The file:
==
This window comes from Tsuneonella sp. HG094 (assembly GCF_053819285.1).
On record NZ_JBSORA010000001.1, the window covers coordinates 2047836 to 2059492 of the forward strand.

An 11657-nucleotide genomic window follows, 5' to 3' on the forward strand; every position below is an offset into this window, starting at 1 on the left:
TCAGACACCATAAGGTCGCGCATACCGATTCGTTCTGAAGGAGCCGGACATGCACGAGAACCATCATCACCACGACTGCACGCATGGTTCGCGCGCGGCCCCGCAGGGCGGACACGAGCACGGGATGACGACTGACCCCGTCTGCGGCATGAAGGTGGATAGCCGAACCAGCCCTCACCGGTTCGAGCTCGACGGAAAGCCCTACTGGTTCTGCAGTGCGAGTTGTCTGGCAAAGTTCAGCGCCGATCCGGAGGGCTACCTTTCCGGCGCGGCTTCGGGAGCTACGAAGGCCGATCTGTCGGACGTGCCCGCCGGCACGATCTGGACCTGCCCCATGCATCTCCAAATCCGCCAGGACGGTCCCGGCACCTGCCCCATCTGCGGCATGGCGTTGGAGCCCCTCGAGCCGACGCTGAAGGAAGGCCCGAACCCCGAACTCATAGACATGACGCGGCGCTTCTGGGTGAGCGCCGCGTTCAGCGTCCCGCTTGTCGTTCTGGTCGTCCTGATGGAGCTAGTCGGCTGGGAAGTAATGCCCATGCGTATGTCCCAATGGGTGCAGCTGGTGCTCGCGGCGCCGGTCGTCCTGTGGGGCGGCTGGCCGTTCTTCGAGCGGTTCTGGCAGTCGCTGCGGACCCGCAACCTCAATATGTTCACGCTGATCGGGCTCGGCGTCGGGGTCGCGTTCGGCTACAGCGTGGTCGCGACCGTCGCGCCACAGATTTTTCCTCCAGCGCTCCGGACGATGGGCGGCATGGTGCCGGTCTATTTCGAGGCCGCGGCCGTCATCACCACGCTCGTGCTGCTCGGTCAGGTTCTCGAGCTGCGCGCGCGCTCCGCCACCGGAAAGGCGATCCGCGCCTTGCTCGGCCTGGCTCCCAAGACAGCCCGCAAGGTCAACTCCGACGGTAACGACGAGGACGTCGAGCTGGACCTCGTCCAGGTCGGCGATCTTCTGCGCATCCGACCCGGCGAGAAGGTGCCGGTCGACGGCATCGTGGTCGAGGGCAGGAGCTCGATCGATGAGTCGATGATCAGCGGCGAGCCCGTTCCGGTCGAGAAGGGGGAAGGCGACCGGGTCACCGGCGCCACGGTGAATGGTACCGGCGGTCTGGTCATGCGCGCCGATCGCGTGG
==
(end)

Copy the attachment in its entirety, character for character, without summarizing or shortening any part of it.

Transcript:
This window comes from Tsuneonella sp. HG094 (assembly GCF_053819285.1).
On record NZ_JBSORA010000001.1, the window covers coordinates 2047836 to 2059492 of the forward strand.

An 11657-nucleotide genomic window follows, 5' to 3' on the forward strand; every position below is an offset into this window, starting at 1 on the left:
TCAGACACCATAAGGTCGCGCATACCGATTCGTTCTGAAGGAGCCGGACATGCACGAGAACCATCATCACCACGACTGCACGCATGGTTCGCGCGCGGCCCCGCAGGGCGGACACGAGCACGGGATGACGACTGACCCCGTCTGCGGCATGAAGGTGGATAGCCGAACCAGCCCTCACCGGTTCGAGCTCGACGGAAAGCCCTACTGGTTCTGCAGTGCGAGTTGTCTGGCAAAGTTCAGCGCCGATCCGGAGGGCTACCTTTCCGGCGCGGCTTCGGGAGCTACGAAGGCCGATCTGTCGGACGTGCCCGCCGGCACGATCTGGACCTGCCCCATGCATCTCCAAATCCGCCAGGACGGTCCCGGCACCTGCCCCATCTGCGGCATGGCGTTGGAGCCCCTCGAGCCGACGCTGAAGGAAGGCCCGAACCCCGAACTCATAGACATGACGCGGCGCTTCTGGGTGAGCGCCGCGTTCAGCGTCCCGCTTGTCGTTCTGGTCGTCCTGATGGAGCTAGTCGGCTGGGAAGTAATGCCCATGCGTATGTCCCAATGGGTGCAGCTGGTGCTCGCGGCGCCGGTCGTCCTGTGGGGCGGCTGGCCGTTCTTCGAGCGGTTCTGGCAGTCGCTGCGGACCCGCAACCTCAATATGTTCACGCTGATCGGGCTCGGCGTCGGGGTCGCGTTCGGCTACAGCGTGGTCGCGACCGTCGCGCCACAGATTTTTCCTCCAGCGCTCCGGACGATGGGCGGCATGGTGCCGGTCTATTTCGAGGCCGCGGCCGTCATCACCACGCTCGTGCTGCTCGGTCAGGTTCTCGAGCTGCGCGCGCGCTCCGCCACCGGAAAGGCGATCCGCGCCTTGCTCGGCCTGGCTCCCAAGACAGCCCGCAAGGTCAACTCCGACGGTAACGACGAGGACGTCGAGCTGGACCTCGTCCAGGTCGGCGATCTTCTGCGCATCCGACCCGGCGAGAAGGTGCCGGTCGACGGCATCGTGGTCGAGGGCAGGAGCTCGATCGATGAGTCGATGATCAGCGGCGAGCCCGTTCCGGTCGAGAAGGGGGAAGGCGACCGGGTCACCGGCGCCACGGTGAATGGTACCGGCGGTCTGGTCATGCGCGCCGATCGCGTGG